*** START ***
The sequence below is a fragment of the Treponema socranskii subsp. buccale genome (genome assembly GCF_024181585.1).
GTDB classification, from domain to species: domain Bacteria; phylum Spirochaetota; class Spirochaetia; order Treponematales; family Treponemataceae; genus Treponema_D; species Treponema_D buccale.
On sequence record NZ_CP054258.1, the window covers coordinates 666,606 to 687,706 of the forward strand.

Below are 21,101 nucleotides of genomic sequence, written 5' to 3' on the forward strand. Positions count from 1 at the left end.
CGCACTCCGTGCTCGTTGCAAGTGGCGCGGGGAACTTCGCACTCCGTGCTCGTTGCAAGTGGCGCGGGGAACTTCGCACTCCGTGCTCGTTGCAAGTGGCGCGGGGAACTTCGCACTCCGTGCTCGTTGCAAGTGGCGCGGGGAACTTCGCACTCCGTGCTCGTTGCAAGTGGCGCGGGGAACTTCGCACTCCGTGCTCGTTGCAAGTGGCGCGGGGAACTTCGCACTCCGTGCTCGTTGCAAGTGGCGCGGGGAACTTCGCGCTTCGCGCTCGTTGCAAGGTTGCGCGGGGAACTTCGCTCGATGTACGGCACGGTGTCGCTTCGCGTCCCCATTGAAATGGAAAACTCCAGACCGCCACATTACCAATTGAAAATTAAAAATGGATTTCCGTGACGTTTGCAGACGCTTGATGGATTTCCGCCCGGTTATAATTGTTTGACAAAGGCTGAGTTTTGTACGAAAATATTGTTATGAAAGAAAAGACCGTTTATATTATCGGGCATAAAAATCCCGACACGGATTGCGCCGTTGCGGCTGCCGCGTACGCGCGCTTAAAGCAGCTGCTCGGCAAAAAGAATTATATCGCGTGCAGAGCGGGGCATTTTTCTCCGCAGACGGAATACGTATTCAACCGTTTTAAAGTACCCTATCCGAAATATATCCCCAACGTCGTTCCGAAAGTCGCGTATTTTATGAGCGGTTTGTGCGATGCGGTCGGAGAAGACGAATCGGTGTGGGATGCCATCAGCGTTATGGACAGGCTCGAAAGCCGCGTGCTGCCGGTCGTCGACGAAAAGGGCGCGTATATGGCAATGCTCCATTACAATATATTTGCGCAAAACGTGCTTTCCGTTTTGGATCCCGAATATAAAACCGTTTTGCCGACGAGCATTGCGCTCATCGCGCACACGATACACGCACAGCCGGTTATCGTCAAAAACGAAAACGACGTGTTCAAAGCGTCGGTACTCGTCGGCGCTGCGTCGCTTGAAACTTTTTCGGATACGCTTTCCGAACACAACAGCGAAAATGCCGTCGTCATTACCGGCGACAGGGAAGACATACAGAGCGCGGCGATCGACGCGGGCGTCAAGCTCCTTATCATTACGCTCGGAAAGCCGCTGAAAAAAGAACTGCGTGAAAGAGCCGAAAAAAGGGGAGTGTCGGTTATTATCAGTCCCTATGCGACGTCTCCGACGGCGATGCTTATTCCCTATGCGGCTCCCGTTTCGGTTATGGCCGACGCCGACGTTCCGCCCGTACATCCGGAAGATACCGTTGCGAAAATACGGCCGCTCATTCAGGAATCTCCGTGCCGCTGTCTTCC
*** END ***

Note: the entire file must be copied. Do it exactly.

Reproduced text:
The sequence below is a fragment of the Treponema socranskii subsp. buccale genome (genome assembly GCF_024181585.1).
GTDB classification, from domain to species: domain Bacteria; phylum Spirochaetota; class Spirochaetia; order Treponematales; family Treponemataceae; genus Treponema_D; species Treponema_D buccale.
On sequence record NZ_CP054258.1, the window covers coordinates 666,606 to 687,706 of the forward strand.

Below are 21,101 nucleotides of genomic sequence, written 5' to 3' on the forward strand. Positions count from 1 at the left end.
CGCACTCCGTGCTCGTTGCAAGTGGCGCGGGGAACTTCGCACTCCGTGCTCGTTGCAAGTGGCGCGGGGAACTTCGCACTCCGTGCTCGTTGCAAGTGGCGCGGGGAACTTCGCACTCCGTGCTCGTTGCAAGTGGCGCGGGGAACTTCGCACTCCGTGCTCGTTGCAAGTGGCGCGGGGAACTTCGCACTCCGTGCTCGTTGCAAGTGGCGCGGGGAACTTCGCACTCCGTGCTCGTTGCAAGTGGCGCGGGGAACTTCGCGCTTCGCGCTCGTTGCAAGGTTGCGCGGGGAACTTCGCTCGATGTACGGCACGGTGTCGCTTCGCGTCCCCATTGAAATGGAAAACTCCAGACCGCCACATTACCAATTGAAAATTAAAAATGGATTTCCGTGACGTTTGCAGACGCTTGATGGATTTCCGCCCGGTTATAATTGTTTGACAAAGGCTGAGTTTTGTACGAAAATATTGTTATGAAAGAAAAGACCGTTTATATTATCGGGCATAAAAATCCCGACACGGATTGCGCCGTTGCGGCTGCCGCGTACGCGCGCTTAAAGCAGCTGCTCGGCAAAAAGAATTATATCGCGTGCAGAGCGGGGCATTTTTCTCCGCAGACGGAATACGTATTCAACCGTTTTAAAGTACCCTATCCGAAATATATCCCCAACGTCGTTCCGAAAGTCGCGTATTTTATGAGCGGTTTGTGCGATGCGGTCGGAGAAGACGAATCGGTGTGGGATGCCATCAGCGTTATGGACAGGCTCGAAAGCCGCGTGCTGCCGGTCGTCGACGAAAAGGGCGCGTATATGGCAATGCTCCATTACAATATATTTGCGCAAAACGTGCTTTCCGTTTTGGATCCCGAATATAAAACCGTTTTGCCGACGAGCATTGCGCTCATCGCGCACACGATACACGCACAGCCGGTTATCGTCAAAAACGAAAACGACGTGTTCAAAGCGTCGGTACTCGTCGGCGCTGCGTCGCTTGAAACTTTTTCGGATACGCTTTCCGAACACAACAGCGAAAATGCCGTCGTCATTACCGGCGACAGGGAAGACATACAGAGCGCGGCGATCGACGCGGGCGTCAAGCTCCTTATCATTACGCTCGGAAAGCCGCTGAAAAAAGAACTGCGTGAAAGAGCCGAAAAAAGGGGAGTGTCGGTTATTATCAGTCCCTATGCGACGTCTCCGACGGCGATGCTTATTCCCTATGCGGCTCCCGTTTCGGTTATGGCCGACGCCGACGTTCCGCCCGTACATCCGGAAGATACCGTTGCGAAAATACGGCCGCTCATTCAGGAATCTCCGTGCCGCTGTCTTCC